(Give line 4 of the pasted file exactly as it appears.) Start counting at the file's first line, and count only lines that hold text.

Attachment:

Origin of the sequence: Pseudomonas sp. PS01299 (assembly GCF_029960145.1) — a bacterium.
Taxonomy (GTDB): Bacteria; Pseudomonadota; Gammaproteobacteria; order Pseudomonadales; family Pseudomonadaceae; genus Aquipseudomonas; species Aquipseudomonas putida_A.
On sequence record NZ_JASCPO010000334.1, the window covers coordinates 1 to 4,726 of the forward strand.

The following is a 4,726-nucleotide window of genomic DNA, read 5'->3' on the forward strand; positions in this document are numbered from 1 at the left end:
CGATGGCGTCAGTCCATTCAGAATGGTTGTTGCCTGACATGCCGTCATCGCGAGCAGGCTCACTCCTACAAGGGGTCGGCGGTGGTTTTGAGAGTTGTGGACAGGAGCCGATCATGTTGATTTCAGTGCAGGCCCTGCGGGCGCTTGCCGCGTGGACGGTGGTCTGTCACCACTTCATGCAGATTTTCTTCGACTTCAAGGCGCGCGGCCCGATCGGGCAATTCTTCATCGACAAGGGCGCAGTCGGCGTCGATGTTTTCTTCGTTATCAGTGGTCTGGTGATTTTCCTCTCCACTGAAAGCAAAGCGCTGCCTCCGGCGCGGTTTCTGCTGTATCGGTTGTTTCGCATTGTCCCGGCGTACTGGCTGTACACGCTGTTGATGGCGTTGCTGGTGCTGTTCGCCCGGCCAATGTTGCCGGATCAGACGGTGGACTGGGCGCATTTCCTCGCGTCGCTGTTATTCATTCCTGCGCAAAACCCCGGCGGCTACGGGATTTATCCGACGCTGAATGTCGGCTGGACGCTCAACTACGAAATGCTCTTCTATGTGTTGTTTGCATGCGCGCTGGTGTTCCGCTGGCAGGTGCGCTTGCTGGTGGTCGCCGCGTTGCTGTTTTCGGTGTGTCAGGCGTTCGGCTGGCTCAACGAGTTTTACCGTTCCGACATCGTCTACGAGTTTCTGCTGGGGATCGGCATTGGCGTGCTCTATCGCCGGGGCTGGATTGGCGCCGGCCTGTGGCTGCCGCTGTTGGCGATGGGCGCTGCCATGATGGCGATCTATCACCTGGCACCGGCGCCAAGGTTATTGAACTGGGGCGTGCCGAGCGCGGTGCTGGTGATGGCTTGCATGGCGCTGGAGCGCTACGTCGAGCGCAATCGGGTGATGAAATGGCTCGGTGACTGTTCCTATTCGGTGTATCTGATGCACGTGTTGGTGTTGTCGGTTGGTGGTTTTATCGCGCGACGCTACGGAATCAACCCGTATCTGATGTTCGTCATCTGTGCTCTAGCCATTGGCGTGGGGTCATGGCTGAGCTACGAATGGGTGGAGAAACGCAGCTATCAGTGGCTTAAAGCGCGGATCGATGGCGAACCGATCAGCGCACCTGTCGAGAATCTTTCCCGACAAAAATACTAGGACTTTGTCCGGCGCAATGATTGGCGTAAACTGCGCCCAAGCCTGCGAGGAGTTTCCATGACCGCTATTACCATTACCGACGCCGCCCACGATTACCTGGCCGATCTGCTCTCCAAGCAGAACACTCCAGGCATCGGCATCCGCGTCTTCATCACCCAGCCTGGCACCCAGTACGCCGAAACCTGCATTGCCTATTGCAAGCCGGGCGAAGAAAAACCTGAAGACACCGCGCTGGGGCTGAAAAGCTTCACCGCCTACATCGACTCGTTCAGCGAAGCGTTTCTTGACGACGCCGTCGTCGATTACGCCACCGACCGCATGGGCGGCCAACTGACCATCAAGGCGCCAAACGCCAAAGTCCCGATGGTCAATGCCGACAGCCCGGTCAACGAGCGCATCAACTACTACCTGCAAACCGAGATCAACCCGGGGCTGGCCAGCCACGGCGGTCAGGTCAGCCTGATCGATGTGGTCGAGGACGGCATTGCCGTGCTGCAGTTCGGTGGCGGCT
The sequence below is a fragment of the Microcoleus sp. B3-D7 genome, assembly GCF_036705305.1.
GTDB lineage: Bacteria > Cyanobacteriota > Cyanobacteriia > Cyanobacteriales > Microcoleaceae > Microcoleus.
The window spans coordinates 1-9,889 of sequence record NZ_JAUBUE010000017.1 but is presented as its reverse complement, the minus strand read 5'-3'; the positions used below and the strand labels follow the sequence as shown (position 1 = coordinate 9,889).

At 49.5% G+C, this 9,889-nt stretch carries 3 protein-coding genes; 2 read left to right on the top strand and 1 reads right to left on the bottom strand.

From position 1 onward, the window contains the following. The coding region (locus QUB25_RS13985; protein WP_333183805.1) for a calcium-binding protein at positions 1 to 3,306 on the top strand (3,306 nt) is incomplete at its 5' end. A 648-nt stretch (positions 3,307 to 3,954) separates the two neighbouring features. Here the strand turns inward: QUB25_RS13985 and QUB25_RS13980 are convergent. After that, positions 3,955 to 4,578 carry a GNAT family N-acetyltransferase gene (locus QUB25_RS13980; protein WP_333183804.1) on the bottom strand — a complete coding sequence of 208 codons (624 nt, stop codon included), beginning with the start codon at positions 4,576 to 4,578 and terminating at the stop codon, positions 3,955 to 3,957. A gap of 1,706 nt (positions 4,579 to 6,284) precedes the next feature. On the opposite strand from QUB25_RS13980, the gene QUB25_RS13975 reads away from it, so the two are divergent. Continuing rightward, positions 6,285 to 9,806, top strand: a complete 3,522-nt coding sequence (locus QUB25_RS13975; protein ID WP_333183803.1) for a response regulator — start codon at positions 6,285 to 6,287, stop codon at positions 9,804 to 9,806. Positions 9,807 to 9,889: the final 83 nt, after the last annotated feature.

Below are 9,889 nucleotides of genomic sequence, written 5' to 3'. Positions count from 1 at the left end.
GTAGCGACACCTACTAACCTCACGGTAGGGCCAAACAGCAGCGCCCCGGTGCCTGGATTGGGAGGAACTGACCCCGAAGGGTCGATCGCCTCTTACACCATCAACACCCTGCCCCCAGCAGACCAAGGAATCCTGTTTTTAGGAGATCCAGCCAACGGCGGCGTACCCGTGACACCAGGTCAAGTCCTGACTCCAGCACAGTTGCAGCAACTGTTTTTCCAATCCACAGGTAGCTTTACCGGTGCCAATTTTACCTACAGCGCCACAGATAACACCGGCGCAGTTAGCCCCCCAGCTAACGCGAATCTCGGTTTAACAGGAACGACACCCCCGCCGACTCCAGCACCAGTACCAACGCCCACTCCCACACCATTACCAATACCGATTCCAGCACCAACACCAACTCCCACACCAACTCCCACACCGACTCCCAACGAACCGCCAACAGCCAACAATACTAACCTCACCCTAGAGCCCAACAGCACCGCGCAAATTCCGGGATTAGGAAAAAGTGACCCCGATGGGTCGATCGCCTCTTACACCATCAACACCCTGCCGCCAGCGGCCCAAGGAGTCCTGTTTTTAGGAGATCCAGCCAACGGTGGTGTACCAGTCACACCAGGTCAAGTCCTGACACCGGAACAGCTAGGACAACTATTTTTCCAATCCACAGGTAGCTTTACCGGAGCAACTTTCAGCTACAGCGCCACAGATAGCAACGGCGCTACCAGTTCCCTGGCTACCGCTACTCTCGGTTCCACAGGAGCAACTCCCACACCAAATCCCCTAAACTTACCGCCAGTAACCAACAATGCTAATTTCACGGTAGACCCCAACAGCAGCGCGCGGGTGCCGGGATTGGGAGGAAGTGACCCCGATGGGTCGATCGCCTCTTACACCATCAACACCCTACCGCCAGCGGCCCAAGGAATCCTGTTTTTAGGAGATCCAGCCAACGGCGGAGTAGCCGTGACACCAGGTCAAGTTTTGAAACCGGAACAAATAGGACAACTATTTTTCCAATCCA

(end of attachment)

The following is a 4,726-nucleotide window of genomic DNA, read 5'->3' on the forward strand; positions in this document are numbered from 1 at the left end: